What role does religion play in men's contraceptive behavior? A secondary data analysis of 2011-2013 NSFG data. Open Access

Lewis, Patricia (2016)

Permanent URL: https://etd.library.emory.edu/concern/etds/0r9674034?locale=en
Published

Abstract

Background: Over half of all pregnancies in the United States are unintended. Nonuse of contraceptives is responsible for more than half of births that result from unintended pregnancies. However, men's contribution to that nonuse is understudied. Although religion has been a factor associated with non-use of contraception among younger women, the relationship between religion and men's contraceptive behavior is less understood. Dominant or traditional masculinity ideology is associated with decreased condom use in young men as well as more frequent religious service attendance among adult men. This study examined the relationship between individual-level religiosity, men's non-use of contraception, and masculinity ideology using data from the 2011-2013 National Survey of Family Growth (NSFG).

Methods: Logistic regression models were tested with current religious service attendance as the exposure, recent non-use of contraception as the outcome, and masculinity ideology as a mediator, controlling for other demographic covariates.

Results: Just over one fifth (21.6%) of men in the U.S. of reproductive age who are at risk for facilitating unintended pregnancy are not using contraception. Rates of non-use of contraception were higher among those with more frequent religious service attendance. Masculinity ideology itself was associated with non-use of contraception, and was a partial mediator in the relationship between non-use of contraception and religious service attendance. Other factors that were associated with non-use of contraception in the multivariate models included marital status, number of pregnancies fathered, age, and race/ethnicity.

Conclusions: Among U.S. men ages 15-44, masculinity ideology mediates the relationship between non-use of contraception with those with stronger adherence to dominant masculinity having higher odds for non-use than men with lower adherence to dominant masculinity. Odds ratios of non-use of contraception also vary by marital status, number of pregnancies fathered, age, and race/ethnicity, but not by religious service attendance. It is recommended that further cross-sectional and sub-population research be conducted to further assess these findings. The curriculum of sexual education in schools and reproductive health interventions in communities should include information regarding the influence of masculinity ideology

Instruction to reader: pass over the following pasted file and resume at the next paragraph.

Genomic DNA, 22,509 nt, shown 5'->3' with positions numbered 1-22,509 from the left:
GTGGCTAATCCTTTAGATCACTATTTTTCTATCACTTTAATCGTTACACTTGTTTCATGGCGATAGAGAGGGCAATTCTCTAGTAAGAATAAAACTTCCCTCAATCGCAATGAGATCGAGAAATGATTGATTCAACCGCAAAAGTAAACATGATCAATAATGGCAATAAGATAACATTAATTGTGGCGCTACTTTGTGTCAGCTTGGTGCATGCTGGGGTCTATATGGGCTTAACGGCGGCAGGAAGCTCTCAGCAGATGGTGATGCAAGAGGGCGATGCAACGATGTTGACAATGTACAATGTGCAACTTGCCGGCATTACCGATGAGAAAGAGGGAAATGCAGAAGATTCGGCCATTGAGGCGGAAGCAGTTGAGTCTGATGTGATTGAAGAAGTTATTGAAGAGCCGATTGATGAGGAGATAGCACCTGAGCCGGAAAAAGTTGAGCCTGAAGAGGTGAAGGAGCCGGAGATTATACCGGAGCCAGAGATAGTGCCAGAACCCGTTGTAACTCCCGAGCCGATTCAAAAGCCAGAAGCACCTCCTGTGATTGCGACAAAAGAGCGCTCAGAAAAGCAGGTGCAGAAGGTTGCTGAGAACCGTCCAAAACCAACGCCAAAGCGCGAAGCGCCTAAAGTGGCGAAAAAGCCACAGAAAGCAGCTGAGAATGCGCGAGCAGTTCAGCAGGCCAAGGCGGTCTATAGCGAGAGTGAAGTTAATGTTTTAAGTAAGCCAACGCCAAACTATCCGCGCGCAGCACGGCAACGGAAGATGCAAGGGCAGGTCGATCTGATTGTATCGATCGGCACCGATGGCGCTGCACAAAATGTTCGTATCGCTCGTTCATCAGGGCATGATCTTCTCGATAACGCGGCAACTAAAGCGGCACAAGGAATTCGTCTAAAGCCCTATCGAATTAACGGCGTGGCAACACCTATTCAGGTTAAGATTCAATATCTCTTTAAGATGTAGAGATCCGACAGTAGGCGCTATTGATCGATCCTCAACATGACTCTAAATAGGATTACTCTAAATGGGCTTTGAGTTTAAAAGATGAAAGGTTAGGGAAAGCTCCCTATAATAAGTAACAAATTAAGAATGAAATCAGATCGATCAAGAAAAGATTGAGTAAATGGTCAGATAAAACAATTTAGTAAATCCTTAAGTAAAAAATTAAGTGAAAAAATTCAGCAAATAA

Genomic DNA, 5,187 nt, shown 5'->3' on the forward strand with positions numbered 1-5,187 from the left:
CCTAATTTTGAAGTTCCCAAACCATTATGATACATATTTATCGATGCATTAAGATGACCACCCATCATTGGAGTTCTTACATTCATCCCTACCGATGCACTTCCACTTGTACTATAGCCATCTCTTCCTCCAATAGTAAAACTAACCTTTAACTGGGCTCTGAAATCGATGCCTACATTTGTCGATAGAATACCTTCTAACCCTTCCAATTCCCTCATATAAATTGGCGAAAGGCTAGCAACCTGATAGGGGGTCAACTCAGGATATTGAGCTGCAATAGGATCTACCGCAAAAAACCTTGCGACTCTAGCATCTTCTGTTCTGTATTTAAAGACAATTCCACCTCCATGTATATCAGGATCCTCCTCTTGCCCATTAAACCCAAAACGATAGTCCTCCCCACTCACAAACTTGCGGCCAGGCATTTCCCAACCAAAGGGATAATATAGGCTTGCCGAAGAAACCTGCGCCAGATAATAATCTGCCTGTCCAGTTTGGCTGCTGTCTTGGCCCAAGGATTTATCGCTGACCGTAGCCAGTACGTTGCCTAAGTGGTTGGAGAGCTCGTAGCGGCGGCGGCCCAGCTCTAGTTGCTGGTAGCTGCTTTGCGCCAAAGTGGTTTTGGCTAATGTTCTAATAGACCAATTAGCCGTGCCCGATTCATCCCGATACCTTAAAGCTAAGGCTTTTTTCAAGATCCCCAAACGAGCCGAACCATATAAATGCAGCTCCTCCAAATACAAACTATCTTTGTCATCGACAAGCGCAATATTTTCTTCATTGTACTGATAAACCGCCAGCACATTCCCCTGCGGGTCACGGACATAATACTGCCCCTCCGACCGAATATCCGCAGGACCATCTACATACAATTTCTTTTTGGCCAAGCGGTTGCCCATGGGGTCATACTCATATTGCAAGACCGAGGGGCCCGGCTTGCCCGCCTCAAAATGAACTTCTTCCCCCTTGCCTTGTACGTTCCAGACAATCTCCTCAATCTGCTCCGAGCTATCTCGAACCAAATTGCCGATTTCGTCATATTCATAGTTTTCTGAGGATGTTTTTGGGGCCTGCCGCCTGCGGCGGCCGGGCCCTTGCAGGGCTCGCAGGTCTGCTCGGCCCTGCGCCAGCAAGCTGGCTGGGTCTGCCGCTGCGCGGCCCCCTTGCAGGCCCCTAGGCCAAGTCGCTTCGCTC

Table of Contents

Table of Contents

I. Introduction. 1

Introduction and Rationale. 1

Problem Statement 1

Purpose Statement 2

Research Questions. 2

Significance Statement 2

Definition of Terms. 3

II. Literature Review.. 5

Non-use of contraception. 6

Religion and Contraception. 9

Masculinity ideology and contraception.. 14

Summary. 17

Figure 1: Religious Attendance and Non-use of Contraception Conceptual Diagram.. 18

III. Methodology. 19

Introduction. 19

Population and Sample. 19

Analysis. 22

Ethical Considerations. 23

Limitations and Delimitations. 23

IV. Results. 25

Introduction. 25

Findings. 25

Characteristics of the study population. 25

Tetrachoric correlation analysis. 27

Bivariate analysis.. 28

Figure 2: Non-use of contraception by religious attendance among men ages 15-44 at risk for facilitating unintended pregnancy, NSFG 2011-2013. 29

Figure 3: Non-use of contraception by masculinity ideology among men ages 15-44 at risk for facilitating unintended pregnancy, NSFG 2011-2013. 30

Three way associations.. 30

Regression Models.. 32

Other Findings. 34

V. Discussion. 36

Conclusion and Recommendations. 39

References. 41

Appendix. 45

Table 1: Items selected for masculinity ideology scale from 2011-2013 NSFG and comparative item from MRNI-R (Levant et al., 2007) 45

Table 2: Sample Demographics of men ages 15-44 at risk for facilitating unintended pregnancy (n=2,980), NSFG 2011-2013. 46

Table 3: Pairwise estimates of tetrachoric correlations of covariates by non-use of contraception and religious attendance among men ages 15-44 at risk for facilitating unintended pregnancy (n=2,980), NSFG, 2011-2013. 48

Table 4: Proportion of noncontraceptors among men ages 15-44 at risk for facilitating unintended pregnancy (n=2,980), by religious attendance and select demographic covariates, NSFG, 2011-2013 50

Table 5: Crude odds ratios (ORs) for non-contraception among men ages 15-44 at risk for facilitating unintended pregnancy (n=2,980), by measures of religiosity and masculinity ideology NSFG 2011-2013 52

Table 6: Adjusted odds ratios (AORs) for non-contraception among men ages 15-44 at risk for facilitating unintended pregnancy (n=2,980), NSFG 2011-2013. 53

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